What is ‘sclerotherapy’?
Sclerotherapy is a type of treatment that involves the injection of a special chemical into the venous malformation to ultimately shrink it and relieve the symptoms it is causing. Various substances can be used but most commonly the chemical used is Sodium Tetradecyl sulphate (Fibrovein). When injected into a lesion it causes an inflammatory reaction which leads to localised blood clots and the formation of a scar in place of the venous malformation. This corresponds to shrinkage of the malformation. This is carried out under ultrasound and x-ray control as the doctor needs to be sure that the correct part of the malformation is accessed with the needle and needs to assess the degree of communication with adjacent communicating veins.
Percutaneous ablation is also known as “sclerotherapy”. We may use these terms interchangeably when discussing the treatment of symptomatic vascular malformations.
Congenital Vascular Malformations (CVM) occur in about 1% of all births and can vary from simple, flat birthmarks to complex, 3-dimensional structures deep within the body. They can be made up of arteries, veins, lymph vessels, or a combination of these. They are usually present at birth, but are unlikely to be passed on from parent to child or for there to be more than one in any given person.
Types of Congenital Vascular Malformations (CVM)
- Arterio-Venous Malformation (AVM): Abnormal communication of arteries and veins that is associated with high blood flow. These are considered the most serious type of malformation and can occur anywhere in the body and cause pain, bleeding or strain on the heart. Fortunately, they are the rarest type of malformation.
- Venous Malformation (VM): These are the most common and often appear as dilated purple veins on the skin that are compressible. Occasionally, a VM will form blood clots and become swollen and painful. When they occur in the legs, they can also cause pain after standing or walking for long periods of time.
- Lymphatic Malformation (LM): These are also very common, and involve the ducts that carry lymph fluid from the tissues and lymph nodes back to the heart. They often occur in combination with VMs since both have a common embryological origin.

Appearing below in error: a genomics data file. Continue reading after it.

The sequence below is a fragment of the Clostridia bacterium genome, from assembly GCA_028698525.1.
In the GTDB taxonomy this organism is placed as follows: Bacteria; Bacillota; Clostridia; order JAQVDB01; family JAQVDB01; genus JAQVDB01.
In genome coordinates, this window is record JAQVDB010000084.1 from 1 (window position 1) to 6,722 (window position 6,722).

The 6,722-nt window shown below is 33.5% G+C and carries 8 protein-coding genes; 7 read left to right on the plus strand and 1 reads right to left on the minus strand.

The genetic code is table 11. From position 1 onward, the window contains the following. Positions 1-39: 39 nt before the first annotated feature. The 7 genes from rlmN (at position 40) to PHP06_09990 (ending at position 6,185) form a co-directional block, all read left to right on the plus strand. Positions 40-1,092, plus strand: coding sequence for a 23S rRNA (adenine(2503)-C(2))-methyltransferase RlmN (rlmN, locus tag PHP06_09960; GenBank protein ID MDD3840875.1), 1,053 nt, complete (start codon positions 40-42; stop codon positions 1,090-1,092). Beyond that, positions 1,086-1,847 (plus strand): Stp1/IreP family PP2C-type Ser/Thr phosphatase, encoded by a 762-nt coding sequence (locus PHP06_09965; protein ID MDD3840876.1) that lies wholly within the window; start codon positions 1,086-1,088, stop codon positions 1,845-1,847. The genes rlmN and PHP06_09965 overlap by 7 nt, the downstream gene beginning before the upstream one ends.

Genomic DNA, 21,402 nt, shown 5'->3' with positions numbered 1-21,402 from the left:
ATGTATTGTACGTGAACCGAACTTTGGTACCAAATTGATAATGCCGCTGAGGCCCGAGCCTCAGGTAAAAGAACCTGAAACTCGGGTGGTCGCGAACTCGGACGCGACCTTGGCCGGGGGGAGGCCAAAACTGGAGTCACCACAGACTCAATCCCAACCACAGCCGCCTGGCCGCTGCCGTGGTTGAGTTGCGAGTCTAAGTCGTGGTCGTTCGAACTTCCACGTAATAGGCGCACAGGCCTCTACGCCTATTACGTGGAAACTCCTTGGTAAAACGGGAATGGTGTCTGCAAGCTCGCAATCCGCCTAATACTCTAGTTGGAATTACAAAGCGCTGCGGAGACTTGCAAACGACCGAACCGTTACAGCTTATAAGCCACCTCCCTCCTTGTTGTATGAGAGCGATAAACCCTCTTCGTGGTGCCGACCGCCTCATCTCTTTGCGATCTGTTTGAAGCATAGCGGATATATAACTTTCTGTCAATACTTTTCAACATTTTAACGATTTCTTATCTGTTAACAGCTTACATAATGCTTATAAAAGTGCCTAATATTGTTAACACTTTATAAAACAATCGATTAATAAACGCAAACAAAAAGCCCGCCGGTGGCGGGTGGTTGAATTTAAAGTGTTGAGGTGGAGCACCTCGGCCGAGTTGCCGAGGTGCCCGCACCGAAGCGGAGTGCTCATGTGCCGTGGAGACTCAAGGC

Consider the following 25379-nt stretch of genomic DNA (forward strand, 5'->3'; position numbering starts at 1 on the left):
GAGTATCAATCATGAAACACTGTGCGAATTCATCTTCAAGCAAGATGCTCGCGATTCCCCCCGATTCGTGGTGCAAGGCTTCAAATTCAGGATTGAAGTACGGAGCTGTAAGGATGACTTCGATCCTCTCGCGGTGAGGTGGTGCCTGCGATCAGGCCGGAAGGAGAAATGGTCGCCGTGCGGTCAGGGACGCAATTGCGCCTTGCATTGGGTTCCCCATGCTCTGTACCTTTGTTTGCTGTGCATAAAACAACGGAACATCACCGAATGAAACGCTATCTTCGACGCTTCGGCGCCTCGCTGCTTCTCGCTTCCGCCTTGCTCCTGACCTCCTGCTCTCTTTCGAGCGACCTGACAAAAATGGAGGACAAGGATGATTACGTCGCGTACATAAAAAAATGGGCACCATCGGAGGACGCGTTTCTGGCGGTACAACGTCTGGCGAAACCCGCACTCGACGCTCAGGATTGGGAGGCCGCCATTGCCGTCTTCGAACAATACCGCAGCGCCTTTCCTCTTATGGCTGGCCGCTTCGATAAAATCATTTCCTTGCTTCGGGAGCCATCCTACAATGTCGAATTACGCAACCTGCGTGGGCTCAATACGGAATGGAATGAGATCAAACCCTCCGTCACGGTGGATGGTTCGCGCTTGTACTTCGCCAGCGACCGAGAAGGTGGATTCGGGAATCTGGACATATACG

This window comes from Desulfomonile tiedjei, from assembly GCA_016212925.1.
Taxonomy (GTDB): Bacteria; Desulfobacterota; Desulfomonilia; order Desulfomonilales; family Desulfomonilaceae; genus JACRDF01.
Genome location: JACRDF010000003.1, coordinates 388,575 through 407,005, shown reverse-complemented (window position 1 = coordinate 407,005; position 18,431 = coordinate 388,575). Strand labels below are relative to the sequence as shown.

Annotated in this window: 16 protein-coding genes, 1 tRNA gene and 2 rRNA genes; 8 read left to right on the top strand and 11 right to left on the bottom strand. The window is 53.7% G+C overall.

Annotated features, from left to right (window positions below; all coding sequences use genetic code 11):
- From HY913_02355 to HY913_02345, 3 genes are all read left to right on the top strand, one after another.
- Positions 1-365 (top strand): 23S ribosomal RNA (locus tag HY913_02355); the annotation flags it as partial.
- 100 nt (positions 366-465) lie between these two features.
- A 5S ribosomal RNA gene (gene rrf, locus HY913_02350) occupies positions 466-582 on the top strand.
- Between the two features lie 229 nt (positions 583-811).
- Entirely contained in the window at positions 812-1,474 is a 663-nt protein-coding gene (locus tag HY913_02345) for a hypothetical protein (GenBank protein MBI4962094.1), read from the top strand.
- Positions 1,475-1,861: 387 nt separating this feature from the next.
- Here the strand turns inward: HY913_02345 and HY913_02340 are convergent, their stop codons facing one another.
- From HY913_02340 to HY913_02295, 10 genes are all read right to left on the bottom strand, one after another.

Treatment of a CVM involves the use of a needle or catheter to inject medical grade alcohol into the malformation to embolize (obstruct) the flow of blood. Embolization can be used to shrink a large CVM to make it easier to be operated on. In some cases, surgery may be avoided altogether. Sometimes the treatment requires several stages to fully eradicate the entire malformation. The specific procedure will depend on the type of CMV you have:
Transcatheter Embolization: AVMs are typically treated by inserting a catheter into the artery that leads to the malformation. Particles, glue, coils, and a variety of agents may be injected to treat an AVM.
Percutaneous Ablation: Venous and lymphatic malformations are generally treated by inserting a needle directly into the malformation and injecting medical grade alcohol or a similar agent into them to get them to shrink down and perhaps go away altogether.
- You may have pain and swelling at the treated site for up to a few days, but this is usually greatest at the start and should continue to decrease over time.
- Consult the doctor, if you have any questions or any of the following:
- Increased redness at the site of injection or catheter access.
- If you received a nerve block and numbness and/or weakness of the involved extremity persists for more than 24 hours.
- Increasing pain that is not relieved with pain medication.
- Increased swelling and/or tingling at site of treatment that does not respond to routine post-procedure care (see below).
- Skin breakdown, blister, skin with blackened areas, or decreased ability to move the treated limb.